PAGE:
Monday, January 26 2004
Lord Love a Duck illustrates, with corrosive wit, how the mindless pursuit of status will be the death of us all.
He's a monster, but he's taken completely seriously"
Tuesday, January 13 2004
S.W.A.T. knows what it is, namely, an expensive, hyper-actionated, CD-selling, multi-raced and multi-buddied flick.
The fact that Matt is a black man only makes these several lines of pursuit more complicated and more resonant.
Mad Love: The Films of Evgene Bauer: Vera Karall, Vitold Polonskii, Vera Dubovskaia - PopMatters Fil
Those who can see through the opulent décor, costumes, and chiaroscuro lighting will find some film-buffy delights.
This may be the first film in history in which a man trying on a pair of slippers carries emotional resonance.
Though she swears that she has come to believe in Hitler's inherent evil, she also uses the word 'love' several times to describe her one-time feelings for him.
Like many 24-year-olds, Xavier has a jumble of ideas in his head.
Tuesday, December 23 2003
It is a most provocative, potent, and important film. And as the current war against and occupation of Iraq continue, the film looms like a kind of shadow, an increasingly alarming cautionary tale.
Monday, December 15 2003
Johnny Depp spent time learning to swordfight, so that Captain Jack Sparrow could be poised and everready -- in a word, the Muhammad Ali of swordfighters.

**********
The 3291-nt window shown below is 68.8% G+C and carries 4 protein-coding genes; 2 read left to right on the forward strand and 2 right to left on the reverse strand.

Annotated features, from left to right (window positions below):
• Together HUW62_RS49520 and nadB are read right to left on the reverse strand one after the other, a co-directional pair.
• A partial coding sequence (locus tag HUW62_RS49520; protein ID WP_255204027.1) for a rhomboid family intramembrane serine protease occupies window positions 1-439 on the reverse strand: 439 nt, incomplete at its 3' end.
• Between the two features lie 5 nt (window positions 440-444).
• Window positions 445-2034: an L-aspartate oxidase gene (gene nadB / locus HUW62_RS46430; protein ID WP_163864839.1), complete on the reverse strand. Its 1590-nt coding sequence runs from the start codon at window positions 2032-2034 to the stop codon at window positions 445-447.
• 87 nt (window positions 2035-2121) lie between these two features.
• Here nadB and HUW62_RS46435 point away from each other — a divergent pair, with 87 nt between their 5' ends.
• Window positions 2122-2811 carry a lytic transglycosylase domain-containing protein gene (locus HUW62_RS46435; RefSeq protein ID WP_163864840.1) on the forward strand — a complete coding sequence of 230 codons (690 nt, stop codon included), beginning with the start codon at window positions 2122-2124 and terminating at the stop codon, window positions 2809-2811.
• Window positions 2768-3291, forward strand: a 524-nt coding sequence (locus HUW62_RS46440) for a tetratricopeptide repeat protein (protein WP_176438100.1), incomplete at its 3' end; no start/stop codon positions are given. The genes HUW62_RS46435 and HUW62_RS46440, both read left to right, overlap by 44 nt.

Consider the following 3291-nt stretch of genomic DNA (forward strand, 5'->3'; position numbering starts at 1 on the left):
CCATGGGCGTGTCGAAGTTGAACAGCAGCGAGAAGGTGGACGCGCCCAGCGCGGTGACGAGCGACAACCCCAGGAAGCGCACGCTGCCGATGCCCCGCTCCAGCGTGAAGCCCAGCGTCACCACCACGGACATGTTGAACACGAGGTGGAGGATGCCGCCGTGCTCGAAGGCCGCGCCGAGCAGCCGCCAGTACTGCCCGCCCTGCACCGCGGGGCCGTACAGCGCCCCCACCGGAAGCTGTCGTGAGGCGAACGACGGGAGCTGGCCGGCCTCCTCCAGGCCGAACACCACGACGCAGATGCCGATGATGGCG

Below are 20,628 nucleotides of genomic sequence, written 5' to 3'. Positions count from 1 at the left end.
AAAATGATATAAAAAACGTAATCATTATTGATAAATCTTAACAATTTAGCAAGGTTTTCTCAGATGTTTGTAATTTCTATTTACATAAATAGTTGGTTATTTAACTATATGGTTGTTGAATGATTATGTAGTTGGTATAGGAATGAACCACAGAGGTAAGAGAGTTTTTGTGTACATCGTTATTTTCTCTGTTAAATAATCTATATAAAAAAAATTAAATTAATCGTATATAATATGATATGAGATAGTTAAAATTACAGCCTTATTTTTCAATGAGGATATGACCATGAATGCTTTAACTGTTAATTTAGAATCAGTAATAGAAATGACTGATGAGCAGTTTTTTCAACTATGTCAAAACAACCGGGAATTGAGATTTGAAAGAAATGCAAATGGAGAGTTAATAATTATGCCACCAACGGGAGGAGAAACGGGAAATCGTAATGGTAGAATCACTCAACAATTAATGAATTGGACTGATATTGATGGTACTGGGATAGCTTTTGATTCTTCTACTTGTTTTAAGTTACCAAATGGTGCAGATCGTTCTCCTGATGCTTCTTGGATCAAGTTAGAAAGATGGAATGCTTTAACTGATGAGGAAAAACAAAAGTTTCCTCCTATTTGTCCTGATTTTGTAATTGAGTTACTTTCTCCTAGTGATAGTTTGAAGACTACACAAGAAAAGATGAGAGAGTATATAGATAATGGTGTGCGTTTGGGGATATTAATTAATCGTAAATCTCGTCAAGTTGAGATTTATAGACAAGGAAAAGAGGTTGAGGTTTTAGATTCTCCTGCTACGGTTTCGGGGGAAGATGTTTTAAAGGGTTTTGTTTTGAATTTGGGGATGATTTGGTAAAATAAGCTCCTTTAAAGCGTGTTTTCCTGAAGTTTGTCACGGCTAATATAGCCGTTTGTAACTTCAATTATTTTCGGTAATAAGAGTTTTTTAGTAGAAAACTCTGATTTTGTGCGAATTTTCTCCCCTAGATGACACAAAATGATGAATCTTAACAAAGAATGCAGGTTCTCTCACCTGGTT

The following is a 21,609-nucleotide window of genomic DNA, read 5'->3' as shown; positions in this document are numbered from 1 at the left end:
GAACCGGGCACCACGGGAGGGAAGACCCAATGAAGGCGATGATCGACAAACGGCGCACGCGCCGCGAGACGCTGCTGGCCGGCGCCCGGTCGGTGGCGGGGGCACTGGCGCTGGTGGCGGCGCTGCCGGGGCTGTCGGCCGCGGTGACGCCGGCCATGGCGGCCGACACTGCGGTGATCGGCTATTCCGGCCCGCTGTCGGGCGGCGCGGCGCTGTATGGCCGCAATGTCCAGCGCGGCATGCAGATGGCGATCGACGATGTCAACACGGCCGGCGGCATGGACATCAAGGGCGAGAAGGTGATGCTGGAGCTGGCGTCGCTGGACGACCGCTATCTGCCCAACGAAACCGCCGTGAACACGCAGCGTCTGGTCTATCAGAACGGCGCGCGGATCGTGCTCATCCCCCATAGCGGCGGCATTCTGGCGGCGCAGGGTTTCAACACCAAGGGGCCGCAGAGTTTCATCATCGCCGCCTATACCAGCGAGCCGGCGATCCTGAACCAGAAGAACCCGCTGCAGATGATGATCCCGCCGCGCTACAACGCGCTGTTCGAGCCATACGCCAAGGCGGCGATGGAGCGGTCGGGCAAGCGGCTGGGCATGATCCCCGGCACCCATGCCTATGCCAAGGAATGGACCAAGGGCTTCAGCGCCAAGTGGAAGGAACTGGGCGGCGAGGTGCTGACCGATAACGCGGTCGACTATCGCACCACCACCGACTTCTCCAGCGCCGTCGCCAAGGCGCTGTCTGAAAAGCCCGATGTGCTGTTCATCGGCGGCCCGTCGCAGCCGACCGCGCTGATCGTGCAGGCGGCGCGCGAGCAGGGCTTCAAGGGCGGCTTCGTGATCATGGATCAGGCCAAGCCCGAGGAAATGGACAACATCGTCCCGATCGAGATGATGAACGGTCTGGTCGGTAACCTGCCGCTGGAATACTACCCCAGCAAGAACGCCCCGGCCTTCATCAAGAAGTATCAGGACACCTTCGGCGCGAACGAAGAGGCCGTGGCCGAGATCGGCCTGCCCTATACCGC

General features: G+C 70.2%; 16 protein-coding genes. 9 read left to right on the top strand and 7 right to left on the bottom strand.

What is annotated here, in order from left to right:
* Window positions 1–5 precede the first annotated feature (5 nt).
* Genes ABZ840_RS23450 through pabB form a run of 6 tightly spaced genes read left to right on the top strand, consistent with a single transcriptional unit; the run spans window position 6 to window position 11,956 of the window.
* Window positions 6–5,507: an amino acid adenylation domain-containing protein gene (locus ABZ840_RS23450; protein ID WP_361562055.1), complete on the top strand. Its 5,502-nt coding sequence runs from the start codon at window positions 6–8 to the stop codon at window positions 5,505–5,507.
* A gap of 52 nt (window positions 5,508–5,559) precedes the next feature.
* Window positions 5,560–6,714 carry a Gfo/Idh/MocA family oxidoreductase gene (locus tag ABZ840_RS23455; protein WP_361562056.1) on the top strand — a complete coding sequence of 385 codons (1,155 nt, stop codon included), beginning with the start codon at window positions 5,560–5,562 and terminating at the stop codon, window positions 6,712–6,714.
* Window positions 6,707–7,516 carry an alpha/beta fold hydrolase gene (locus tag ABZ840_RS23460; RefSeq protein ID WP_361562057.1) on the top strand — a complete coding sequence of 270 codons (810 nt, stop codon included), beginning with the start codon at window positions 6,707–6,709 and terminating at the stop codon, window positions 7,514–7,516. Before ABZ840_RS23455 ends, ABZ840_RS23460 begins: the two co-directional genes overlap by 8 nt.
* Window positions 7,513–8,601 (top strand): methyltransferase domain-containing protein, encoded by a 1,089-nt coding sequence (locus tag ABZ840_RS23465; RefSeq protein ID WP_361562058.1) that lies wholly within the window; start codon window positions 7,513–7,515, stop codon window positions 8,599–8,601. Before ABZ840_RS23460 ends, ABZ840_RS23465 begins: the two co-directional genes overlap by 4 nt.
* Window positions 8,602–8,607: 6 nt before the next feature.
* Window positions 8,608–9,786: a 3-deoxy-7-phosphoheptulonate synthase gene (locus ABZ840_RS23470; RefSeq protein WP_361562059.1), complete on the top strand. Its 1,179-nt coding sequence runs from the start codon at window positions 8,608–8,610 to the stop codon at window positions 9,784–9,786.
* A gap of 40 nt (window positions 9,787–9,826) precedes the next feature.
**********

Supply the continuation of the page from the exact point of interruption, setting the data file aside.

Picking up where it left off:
Allan Quartermain is complex, to be sure, resenting imperialism even as he embodies it.
Raises a perennial question: if they can make a decent movie out of The Bridges of Madison County, why not a great one out of one of the best novels of the 20th century?"
Jamie Lee Curtis and Lindsay Lohan bring an appealing mutual affection to the remake of Freaky Friday.
Michael Powell's work reveals the unshakable conviction that film should overwhelm the audience with an artist's deliberately crafted vision.
Whatever it 'means,' Eraserhead makes clear that no one since the glory days of pre-color Hollywood understands the dramatic power of monochrome moviemaking better than David Lynch.
Tuesday, December 9 2003
Some of the images presented here are so astonishing and exquisite that one can hardly believe that they came from unaltered wild animal footage.
Akira Kurosawa, the man who made Yojimbo and Ran, casts a long shadow -- sometimes even over the stories he tells.
It's tempting to imagine what extras might have been like for a Gigli DVD, given that the film received what had to be the most vehement critical drubbing of any released this past year.
It's ability to inspire terror is indicative of its creators' amazing craftsmanship.
Draws much of its visual and dramatic effectiveness from Preminger's intelligent use of the screen process of the 1950s, Cinemascope.